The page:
In recent years, we have seen many cyberattacks involving ransomware or malware aimed at stealing sensitive data. Shortly before the Russian army invaded Ukraine, a less common malware variant was discovered there. However, less common does not mean less harmful. In fact, this malware disables infected computers by overwriting and deleting all the files on them. That is why it has been given the name Wiper-malware.
Wiper malware is actually nothing new and has already been used on numerous occasions in the past. As is the case with a lot of malware, however, new variants of wipers have since emerged. It would appear that the aim of this malware is to cause digital disruption in Ukraine. The problem is that the digital world is a close-knit community and it is therefore perfectly possible that this malware will, in time, spread to other countries as well. Consequently, there is a chance that it will raise its ugly head in the Netherlands at some point.
What does wiper malware do exactly and why is it so dangerous? These are the questions we are going to answer in this blog. We are also going to look at which variants are currently known to exist and what measures you can take to protect your organization against this destructive wiper malware.
You may be wondering what is actually the difference between normal ransomware and wiper malware. Ransomware is a notorious type of malware which we have all become familiar with. Organizations fall victim to it on a regular basis. During a ransomware attack, all the files on an infected computer are taken hostage, rendering the computer (partially) unusable. After the ransom has been paid, however, the files are released and the victim is able to start using the computer again.
Just as in a ransomware attack, wiper malware also disables an infected computer. What makes wiper malware so dangerous is that it deletes or overwrites files, rather than taking them hostage. Infected computers are therefore permanently disabled and, in many cases, it will be impossible to repair the data on the computers in question. While victims of a ransomware attack can still have hope that their data can be recovered, the same cannot be said in the context of wiper malware attack.
The lack of any possibility of restoring the data means that hackers who use a wiper will not earn any money. Instead, they are motivated by something else. The wipers are actually used as a digital bombardment. Just like runways at an airport can be bombed in order to put the airport out of operation, wipers can cripple companies’ computers or critical infrastructure.
All shapes and sizes
Various wipers have now been identified in the conflict between Russia and Ukraine. The first ones to be detected are the HermeticWiper (also known as FoxBlade or Killdisk.NCV) and WhisperGate wipers which have been joined more recently by the IsaacWiper (also known as Lasainraw). The functionality of this malware is generally the same, namely to disable computers.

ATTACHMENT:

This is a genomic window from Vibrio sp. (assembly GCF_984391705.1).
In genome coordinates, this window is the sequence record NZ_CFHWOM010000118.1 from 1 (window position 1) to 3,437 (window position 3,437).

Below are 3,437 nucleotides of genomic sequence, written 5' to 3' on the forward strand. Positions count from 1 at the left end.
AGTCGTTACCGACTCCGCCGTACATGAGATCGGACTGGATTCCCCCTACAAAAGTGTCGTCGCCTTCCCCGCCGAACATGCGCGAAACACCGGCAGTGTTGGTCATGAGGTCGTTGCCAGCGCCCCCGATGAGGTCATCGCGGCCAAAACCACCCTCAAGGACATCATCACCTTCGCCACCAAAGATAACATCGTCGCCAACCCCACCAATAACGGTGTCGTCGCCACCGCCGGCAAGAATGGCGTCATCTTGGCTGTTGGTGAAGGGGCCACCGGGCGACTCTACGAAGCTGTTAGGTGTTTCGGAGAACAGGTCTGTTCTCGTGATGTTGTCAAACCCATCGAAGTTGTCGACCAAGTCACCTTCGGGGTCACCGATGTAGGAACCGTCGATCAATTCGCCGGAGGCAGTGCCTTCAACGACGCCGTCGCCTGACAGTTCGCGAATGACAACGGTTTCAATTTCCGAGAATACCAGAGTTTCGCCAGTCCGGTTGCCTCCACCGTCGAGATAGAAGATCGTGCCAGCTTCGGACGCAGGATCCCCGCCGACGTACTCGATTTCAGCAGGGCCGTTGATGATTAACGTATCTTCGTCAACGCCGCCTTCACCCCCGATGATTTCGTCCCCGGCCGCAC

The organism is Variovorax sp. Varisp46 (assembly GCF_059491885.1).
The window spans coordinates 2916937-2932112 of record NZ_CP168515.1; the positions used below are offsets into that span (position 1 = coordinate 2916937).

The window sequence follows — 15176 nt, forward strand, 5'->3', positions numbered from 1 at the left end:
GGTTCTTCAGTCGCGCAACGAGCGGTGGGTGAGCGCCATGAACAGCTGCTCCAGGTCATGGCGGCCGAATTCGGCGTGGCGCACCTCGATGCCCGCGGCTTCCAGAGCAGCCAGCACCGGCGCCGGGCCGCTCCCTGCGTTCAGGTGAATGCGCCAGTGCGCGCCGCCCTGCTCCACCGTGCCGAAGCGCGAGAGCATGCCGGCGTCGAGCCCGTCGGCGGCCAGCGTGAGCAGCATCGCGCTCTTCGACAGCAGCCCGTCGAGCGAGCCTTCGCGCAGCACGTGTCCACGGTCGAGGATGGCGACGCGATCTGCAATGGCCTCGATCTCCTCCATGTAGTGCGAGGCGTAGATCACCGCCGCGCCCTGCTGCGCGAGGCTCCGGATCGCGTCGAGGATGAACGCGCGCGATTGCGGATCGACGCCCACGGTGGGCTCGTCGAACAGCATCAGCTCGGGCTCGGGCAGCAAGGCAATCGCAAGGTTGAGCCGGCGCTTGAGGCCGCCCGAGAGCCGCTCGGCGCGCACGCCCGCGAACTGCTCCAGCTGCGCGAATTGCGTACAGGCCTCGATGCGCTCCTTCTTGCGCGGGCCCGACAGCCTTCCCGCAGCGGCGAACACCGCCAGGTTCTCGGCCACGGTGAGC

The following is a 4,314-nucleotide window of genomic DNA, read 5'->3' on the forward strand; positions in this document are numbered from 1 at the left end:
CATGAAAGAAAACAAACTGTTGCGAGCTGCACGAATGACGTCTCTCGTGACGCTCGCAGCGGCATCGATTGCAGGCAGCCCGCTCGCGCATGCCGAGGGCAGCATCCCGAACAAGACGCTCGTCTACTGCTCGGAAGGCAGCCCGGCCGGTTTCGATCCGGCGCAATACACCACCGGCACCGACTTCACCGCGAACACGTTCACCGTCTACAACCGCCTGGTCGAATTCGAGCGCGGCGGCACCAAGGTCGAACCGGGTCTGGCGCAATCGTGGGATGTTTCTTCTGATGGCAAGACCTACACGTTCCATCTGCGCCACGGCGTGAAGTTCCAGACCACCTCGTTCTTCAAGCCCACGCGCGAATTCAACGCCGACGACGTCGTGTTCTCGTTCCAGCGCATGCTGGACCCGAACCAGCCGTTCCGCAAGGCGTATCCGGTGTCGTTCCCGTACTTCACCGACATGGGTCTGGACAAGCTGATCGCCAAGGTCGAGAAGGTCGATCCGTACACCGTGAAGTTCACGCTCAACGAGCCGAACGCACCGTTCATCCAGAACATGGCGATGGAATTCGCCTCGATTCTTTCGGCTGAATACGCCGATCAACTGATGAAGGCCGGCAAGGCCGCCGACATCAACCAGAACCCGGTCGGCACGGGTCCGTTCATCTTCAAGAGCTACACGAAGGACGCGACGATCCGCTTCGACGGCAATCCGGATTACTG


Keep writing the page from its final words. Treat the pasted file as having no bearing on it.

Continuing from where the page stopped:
The HermeticWiper and IsaacWiper malwares focus on overwriting files on the hard drive of an infected computer. The malwares then shut the computer down, after which it will not restart. The WhisperGate malware works in a similar way but it is disguised as ransomware. It overwrites the MBR (Master Boot Record) of the infected computer with a ransom note which the user will see when they try to start up the computer ransom note The ransom note is shown below and suggests that recovery is still possible. This is not the case, however, because all the files have been overwritten and deleted.
Although wiper malware is used as a digital bombardment, other ransomware variants have also been found to be present during attacks, such as HermeticRansom and PartyTicket ransomware, for which free decryptors are now available. It is possible that these ransomware variants have been used as a diversion to mask the presence of wiper malwares.
The wipers ‘wipe’
As already discussed, wiper malwares destroy the data on infected computers. Recovery is therefore no longer possible and that makes it all the more important to prevent a wiper infection.
You need to make sure your organization has basic cyberhygiene measures in place. This means network segmentation, encryption, authorization and authentication. It is also important to raise your employees’ level of cyberawareness. On top of that, it is especially important in the case of a wiper infection to ensure complete, so-called immutable back-ups which can no longer be changed after they have been created and which you will also preferably keep at an external or offline location. After all, that is the only way to restore the data on infected computers.
Technical information (indicators of compromise)
Numerous sources are now tracking technical indicators of digital threats relating to the war in Ukraine. We recommend keeping an eye on, among others, Orange’s Github pages and Curated-Intel. New indicators are rapidly added to these Github pages so that they can be used for detection purposes by, for example, the SOC. For a general overview of cyberthreats in relation to the war in Ukraine, we recommend that you follow this page. New information is being made available there very quickly thanks to the cooperation which is taking place between various organizations at home and abroad and we are, of course, doing our very best to verify new indicators as quickly as possible and add them to the systems that we are using within our SOC services.